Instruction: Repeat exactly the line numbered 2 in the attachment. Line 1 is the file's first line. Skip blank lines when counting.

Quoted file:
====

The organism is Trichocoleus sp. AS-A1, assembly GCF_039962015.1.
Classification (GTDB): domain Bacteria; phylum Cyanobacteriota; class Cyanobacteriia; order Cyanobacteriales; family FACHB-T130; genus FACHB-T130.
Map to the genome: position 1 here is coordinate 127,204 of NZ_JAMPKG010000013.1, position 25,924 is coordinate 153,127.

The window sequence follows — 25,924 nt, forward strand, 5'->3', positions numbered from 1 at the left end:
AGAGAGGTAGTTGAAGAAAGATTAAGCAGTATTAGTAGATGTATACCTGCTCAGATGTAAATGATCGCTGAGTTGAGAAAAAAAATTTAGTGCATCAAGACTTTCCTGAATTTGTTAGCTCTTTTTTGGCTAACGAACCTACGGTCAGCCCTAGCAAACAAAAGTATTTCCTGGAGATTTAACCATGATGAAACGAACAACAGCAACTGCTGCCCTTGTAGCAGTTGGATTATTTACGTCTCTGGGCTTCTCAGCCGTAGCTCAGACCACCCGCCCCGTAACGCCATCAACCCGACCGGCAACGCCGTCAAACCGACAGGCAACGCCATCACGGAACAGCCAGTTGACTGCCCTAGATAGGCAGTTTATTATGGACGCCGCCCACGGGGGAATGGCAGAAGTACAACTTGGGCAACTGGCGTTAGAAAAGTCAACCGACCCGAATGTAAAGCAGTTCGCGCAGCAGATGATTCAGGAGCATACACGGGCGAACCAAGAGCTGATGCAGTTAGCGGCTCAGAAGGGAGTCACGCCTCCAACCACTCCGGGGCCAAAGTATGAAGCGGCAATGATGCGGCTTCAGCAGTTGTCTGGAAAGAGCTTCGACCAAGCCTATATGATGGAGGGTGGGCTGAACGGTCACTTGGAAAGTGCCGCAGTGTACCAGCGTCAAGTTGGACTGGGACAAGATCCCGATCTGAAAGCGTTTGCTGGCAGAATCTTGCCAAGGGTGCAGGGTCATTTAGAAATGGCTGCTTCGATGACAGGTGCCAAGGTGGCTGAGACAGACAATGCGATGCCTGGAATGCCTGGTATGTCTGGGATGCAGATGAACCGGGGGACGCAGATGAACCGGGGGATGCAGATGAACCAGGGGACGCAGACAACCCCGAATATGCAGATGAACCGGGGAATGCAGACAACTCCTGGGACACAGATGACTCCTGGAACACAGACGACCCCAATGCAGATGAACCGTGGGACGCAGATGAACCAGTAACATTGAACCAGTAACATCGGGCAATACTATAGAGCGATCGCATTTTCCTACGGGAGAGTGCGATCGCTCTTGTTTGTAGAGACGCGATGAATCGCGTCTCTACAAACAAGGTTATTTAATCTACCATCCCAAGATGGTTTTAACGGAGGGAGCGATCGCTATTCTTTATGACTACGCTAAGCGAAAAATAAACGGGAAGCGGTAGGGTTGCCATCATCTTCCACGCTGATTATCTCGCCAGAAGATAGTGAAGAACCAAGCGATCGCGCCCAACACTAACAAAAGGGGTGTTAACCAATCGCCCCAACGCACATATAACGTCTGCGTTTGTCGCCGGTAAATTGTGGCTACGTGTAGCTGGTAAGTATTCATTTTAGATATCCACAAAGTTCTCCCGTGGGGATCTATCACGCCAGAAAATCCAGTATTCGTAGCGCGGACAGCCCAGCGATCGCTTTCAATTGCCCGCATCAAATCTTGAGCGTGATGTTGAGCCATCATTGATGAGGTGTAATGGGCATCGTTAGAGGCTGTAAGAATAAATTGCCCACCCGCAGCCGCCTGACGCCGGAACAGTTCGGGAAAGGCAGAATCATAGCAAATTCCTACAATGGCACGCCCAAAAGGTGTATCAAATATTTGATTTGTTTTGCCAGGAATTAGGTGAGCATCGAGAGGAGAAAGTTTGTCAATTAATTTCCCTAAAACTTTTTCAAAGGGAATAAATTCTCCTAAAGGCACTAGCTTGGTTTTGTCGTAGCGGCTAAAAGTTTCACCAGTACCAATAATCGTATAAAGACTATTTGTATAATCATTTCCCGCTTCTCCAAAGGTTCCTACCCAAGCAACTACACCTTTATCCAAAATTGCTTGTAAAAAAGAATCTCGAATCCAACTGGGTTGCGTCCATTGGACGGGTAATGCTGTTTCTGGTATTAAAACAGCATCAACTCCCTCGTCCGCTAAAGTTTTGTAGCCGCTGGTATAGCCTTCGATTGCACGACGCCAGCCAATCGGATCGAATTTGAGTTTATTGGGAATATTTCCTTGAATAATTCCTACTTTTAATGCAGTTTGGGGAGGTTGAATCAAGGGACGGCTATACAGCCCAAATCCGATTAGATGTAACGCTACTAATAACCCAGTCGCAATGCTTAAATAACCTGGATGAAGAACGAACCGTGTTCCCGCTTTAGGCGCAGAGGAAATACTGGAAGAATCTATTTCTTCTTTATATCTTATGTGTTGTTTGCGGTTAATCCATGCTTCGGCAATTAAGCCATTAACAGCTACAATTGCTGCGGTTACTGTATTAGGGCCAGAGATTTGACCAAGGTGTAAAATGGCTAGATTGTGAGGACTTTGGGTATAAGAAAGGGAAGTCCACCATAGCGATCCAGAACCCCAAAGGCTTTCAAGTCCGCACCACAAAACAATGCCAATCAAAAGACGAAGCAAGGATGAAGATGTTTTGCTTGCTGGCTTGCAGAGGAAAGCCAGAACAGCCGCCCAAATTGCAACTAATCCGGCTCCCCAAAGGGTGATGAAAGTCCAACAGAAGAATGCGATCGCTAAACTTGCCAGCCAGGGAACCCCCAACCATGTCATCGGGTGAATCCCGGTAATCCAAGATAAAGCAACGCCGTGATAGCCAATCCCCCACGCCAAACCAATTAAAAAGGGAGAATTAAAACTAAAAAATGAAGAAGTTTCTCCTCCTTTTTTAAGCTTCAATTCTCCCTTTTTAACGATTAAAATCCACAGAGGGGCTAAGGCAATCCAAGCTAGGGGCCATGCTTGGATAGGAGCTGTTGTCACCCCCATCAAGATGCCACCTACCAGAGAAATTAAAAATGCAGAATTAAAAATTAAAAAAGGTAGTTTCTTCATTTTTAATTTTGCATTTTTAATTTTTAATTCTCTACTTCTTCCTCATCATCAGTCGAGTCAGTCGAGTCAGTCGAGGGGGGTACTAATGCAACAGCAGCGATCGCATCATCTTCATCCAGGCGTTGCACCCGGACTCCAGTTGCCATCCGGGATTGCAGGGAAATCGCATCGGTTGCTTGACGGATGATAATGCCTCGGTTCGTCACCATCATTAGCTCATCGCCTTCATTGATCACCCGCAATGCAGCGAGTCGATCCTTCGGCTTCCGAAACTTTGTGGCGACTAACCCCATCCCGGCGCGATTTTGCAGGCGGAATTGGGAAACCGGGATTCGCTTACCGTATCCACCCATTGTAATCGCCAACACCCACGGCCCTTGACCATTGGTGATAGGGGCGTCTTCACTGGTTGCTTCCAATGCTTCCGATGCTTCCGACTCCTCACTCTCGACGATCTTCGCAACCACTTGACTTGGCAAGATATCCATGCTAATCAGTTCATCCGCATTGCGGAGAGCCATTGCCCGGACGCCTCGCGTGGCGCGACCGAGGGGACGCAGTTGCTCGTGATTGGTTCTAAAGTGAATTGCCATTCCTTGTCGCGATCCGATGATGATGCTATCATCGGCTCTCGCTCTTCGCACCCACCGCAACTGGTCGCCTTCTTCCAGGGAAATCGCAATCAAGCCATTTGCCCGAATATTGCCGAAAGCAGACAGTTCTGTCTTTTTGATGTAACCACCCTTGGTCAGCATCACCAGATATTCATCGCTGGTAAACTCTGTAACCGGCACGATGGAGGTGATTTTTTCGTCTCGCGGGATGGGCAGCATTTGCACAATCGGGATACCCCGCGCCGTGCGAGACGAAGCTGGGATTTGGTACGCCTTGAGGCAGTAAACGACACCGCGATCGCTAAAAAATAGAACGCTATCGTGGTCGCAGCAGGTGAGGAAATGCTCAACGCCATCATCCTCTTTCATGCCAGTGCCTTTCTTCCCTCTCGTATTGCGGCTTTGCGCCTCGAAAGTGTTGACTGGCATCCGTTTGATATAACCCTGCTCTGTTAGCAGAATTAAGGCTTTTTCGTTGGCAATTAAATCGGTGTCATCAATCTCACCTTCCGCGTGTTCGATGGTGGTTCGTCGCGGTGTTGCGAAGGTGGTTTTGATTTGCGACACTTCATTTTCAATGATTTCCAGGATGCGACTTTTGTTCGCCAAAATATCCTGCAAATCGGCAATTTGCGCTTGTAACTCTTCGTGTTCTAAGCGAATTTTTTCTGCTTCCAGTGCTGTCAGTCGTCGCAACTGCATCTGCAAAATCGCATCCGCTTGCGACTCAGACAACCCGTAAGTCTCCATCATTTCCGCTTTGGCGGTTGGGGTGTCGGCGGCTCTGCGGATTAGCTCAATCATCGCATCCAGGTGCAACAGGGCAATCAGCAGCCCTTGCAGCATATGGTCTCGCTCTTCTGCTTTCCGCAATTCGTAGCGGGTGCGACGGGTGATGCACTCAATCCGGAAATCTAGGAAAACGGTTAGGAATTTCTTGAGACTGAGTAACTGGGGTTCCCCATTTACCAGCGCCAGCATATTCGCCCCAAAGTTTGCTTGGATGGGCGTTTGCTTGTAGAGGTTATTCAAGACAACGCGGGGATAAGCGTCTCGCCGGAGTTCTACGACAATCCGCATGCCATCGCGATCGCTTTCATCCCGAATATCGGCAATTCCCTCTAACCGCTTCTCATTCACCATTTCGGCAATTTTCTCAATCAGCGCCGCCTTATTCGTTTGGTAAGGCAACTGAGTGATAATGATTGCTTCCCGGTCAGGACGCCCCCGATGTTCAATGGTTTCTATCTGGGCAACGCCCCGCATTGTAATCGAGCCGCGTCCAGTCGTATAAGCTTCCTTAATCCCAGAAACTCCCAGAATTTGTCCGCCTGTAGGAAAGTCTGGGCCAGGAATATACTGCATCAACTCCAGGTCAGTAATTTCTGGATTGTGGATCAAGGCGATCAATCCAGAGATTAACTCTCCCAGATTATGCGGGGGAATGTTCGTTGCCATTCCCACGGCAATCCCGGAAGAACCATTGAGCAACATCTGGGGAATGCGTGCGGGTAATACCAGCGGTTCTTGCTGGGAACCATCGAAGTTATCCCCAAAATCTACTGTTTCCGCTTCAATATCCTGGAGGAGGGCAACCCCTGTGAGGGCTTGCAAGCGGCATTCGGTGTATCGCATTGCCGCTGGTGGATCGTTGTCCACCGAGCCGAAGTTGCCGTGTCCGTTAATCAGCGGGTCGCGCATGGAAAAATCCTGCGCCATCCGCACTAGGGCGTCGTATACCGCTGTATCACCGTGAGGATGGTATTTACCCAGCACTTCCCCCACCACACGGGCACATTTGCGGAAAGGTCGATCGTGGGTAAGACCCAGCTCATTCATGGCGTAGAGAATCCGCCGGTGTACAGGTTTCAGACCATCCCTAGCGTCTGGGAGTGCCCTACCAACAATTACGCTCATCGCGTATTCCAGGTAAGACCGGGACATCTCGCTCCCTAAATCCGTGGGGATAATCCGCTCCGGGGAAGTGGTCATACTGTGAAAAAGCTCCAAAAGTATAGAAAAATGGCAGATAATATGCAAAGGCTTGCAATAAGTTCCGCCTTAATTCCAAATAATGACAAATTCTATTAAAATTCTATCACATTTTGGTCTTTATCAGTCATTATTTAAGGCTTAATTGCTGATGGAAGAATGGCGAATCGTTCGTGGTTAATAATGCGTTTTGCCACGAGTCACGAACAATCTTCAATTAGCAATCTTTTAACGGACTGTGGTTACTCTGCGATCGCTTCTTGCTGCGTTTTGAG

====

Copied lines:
Classification (GTDB): domain Bacteria; phylum Cyanobacteriota; class Cyanobacteriia; order Cyanobacteriales; family FACHB-T130; genus FACHB-T130.